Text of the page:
Sep 112020
 

Foundation “The children of Siberia” and Museum “The Jews in Latvia” with the support of the Uniting History Foundation invites you to Dzintra Geka’s book “SHALOM, SIBERIA!” presentation that will take place September 15, at 18:00, in the Jewish community of Riga, Skolas Street 6.
Among the deportees of Latvia deported on June 14, 1941, there were also 1,789 Jews. There were also many children and teenagers among them, the youngest of whom was 2 months old. In many families, children were also born in Siberia, in an eternal – as it seemed at the time – camp. Dz. The Gecca book contains dozens of interviews that have been collected over many years, mainly in Israel. We will also hear excerpts from these stories at the event.
Admission to the event is free.
Photographs and videos will be taken during the event.
All COVID-19 prevention measures will be met during the event.

Fragments from Book

Leo Berlins, 10 years old

About once every ten days I had to go to the command post to note that you had not left. And no one knew exactly which day to call. There was a man – a “ten” who went to the command post almost every day, where he was determined on which day everyone should be led to celebrate. Whenever we came to the commandant’s office with Gunārs Brauns (we rented a private apartment because there was not enough space for everyone in the dormitory), we were amazed at how many of our institutes had to go to celebrate. It turns out that a third of the students were deported – Jews, Latvians, Estonians, Ukrainians, Volga Germans. We went to the command post office for up to a year, because in the autumn we received passports. There was something similar in my passport to the text that the passport was issued on the basis of a KGB certificate – as a person released from prison. He really wanted to go to Riga, although he didn’t have many relatives left. Because none of mom’s many brothers and sisters were living in the middle anymore. Everyone died in the Riga Ghetto. Only the cousin who had hidden and then evacuated survived. She also invited me to visit. In 1955, shortly before going to Riga, my passport was stolen from my pocket on the bus. The passport was stolen, but two rubles were left. The militia said that I could drive if I had another document. I had a communist membership card, a student card, a trade union card. Of course, I took a risk because there were possible document checks on the way. But I was lucky and I had a good summer in Riga. When I returned to Krasnoyarsk, I received a passport. I became envious because there was no other entry in the new passport, just that the passport was issued in place of the lost one. When I arrived in 1956, I met my future wife. After the institute, I tried to get a diploma without a post. I ended up with very good results, I even received an increased scholarship while studying. Thanks to that, I managed to get out of Siberia and return to Riga. Mom and sister remained in the North – they fought for a few more years to be fired. When I returned to Latvia, it was difficult for me to get a registration in Riga. After Khrushchev’s visit to Latvia, Berklav was removed, and then the floods of the occupiers began. I am well acquainted with Berklav. In order to get a record and get a job, I had to go to the archives, look for a statement that I had lived here for up to a year. At first I got a not very good job – in the army part as a mechanic (had to work with soldiers, generals), but gave me an apartment. There was no convenience in it, toilet outside, without warm water … But its own. A year later I started working at the Riga Electromechanical Factory. There were mostly Russian-speaking people there, so I almost forgot the Latvian language. Only now that I have become a house manager (I manage a house that partly belonged to my father and we were deported because of it) and I have to talk to Latvians, I started speaking Latvian again. Of course, not so good as to be able to tell your life story in detail.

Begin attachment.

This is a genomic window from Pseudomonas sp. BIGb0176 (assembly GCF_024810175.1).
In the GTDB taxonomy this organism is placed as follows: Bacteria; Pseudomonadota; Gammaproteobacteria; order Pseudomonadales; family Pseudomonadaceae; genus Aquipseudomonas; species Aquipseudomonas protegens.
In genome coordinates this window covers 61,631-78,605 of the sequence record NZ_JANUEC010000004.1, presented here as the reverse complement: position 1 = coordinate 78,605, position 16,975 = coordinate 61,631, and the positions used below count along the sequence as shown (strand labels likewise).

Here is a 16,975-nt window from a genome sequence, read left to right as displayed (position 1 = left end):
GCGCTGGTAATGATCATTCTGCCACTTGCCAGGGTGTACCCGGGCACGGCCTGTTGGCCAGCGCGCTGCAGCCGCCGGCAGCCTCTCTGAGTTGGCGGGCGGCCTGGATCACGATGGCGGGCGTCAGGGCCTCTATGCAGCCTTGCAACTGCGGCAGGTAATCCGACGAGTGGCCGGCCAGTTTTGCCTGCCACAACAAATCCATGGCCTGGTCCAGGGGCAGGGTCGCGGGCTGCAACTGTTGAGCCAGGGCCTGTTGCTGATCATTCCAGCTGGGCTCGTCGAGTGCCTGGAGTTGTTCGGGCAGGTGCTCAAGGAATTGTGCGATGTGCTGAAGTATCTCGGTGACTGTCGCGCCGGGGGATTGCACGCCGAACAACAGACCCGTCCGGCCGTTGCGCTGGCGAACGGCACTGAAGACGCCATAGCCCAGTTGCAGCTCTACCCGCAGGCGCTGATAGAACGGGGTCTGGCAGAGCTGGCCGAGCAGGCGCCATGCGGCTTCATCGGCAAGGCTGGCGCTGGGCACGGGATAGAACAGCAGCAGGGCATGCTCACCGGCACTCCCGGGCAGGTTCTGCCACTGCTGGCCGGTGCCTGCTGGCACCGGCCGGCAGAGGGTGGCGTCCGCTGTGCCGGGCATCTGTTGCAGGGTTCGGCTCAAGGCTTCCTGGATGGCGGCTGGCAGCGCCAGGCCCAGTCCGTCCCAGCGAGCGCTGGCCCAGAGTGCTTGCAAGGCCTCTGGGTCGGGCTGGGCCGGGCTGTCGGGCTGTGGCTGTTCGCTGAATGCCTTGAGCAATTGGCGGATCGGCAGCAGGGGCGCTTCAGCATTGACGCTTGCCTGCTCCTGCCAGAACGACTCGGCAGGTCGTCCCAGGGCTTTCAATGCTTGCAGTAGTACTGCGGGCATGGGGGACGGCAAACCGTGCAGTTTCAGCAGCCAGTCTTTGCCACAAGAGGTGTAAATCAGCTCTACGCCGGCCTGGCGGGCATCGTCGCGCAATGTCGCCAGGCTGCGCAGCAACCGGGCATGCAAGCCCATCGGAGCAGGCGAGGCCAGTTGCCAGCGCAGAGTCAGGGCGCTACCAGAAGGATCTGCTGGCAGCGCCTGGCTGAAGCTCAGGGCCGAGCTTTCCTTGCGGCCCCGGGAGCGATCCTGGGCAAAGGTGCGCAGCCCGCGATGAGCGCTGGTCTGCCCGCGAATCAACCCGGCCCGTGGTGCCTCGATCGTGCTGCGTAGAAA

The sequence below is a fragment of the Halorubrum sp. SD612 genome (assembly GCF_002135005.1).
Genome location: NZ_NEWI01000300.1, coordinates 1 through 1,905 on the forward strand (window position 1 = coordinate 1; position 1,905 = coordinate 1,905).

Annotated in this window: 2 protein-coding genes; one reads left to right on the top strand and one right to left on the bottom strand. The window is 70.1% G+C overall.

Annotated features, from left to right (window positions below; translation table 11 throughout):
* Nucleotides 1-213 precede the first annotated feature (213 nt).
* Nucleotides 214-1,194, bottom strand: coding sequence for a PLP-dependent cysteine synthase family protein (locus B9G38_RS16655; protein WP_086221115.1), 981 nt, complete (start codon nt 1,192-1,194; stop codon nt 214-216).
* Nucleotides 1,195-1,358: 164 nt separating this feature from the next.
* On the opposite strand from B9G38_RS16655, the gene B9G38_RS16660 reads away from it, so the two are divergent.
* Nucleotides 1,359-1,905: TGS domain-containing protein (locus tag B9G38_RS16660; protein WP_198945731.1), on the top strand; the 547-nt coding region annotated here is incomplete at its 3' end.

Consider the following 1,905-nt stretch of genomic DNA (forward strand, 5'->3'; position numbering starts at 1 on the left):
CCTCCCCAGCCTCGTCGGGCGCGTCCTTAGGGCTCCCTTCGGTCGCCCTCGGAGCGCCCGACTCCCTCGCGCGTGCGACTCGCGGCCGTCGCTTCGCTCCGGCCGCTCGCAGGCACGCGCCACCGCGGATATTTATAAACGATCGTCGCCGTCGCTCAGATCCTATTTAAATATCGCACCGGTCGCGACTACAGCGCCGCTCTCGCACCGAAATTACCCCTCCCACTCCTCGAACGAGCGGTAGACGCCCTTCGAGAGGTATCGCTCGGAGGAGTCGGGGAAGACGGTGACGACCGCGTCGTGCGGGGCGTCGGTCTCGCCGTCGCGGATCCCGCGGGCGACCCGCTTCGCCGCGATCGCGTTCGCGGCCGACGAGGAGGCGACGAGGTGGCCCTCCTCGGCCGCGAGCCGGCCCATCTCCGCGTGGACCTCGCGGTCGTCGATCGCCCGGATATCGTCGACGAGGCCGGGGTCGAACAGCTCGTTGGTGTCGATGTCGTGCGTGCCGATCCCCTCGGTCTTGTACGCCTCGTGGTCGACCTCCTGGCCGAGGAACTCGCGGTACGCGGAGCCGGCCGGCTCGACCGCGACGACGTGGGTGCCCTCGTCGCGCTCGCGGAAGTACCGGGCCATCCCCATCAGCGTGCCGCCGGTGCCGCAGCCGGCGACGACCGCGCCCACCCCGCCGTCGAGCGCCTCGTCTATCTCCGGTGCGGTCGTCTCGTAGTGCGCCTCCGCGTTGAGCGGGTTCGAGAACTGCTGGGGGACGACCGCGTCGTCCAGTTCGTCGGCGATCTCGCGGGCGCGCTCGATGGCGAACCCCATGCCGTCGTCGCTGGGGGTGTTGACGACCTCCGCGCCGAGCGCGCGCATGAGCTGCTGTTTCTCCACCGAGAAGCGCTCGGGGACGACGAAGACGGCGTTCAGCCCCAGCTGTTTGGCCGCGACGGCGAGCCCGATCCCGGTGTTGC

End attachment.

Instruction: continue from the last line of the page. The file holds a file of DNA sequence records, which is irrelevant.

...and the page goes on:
Ida Blumenau, 13th century

My father was in Šķirotava, not in Salaspils, and I was in Torņakalns. I was put in the car and after half an hour the train left. It was a cattle wagon. Mermaids were made and, sorry, a box instead of a toilet. It was covered with a sheet. We drove to Siberia for 3 weeks. Along the Yenisei to Turhanska, from Turhanska via Verkhny Tungusk 900 km to Evenk National District. It is possible to get there only when the river is free of ice and you can ride a barge. In this way, the products were brought there and, if they had the opportunity, drove back. One year we forgot to bring salt, and we lived a year without salt. That was the stuff. The father ended up in Solikamsk, a labor camp, and was punished by a “troika”. One by one he called and asked, “Have you been abroad?” He replied that yes. It was a great sin, immediately suspected of espionage. “What did you do there?” “How what? I worked!” He was given 5 years. A socially dangerous element … When he got to the camp, he weighed 86 kilograms, but in 1943 he weighed 38 kilograms. Of course, he couldn’t work, it didn’t make sense to keep him in the hospital, where else to feed him … And then he was activated. Released. “Go where you want, to all four sides of the sky!” He was starving, unable to stand. He wrote us a letter: “Come, get me out of here, and bring me warm clothes.” When we arrived in Siberia, my mother and brother were asked to sign that we had been sent to volunteer accommodation. We did not have any documents. We wrote to Dad that we can’t come, that we don’t have a passport, that we have been voluntarily relocated, sent out for 25 years. My mother was from a poor family, from the age of 13 she worked in Riga, in my father’s family, then she married her father. She did any work. When she had to go, she went to get a dose of food, others died of starvation. They did not know what to do. I remember the Catcenellenbogen family. She sold a karakulada fur coat for a bag of potatoes, a diamond brooch for a bag of flour … They ate everything and they died of starvation anyway. The eldest daughter survived. She had a friend, an acquaintance. In my opinion, he worked in power structures. When they returned from the North, they got married and he took her away. Mother and other daughter died. Levenberg survived. A mother with two daughters was not sent to the North.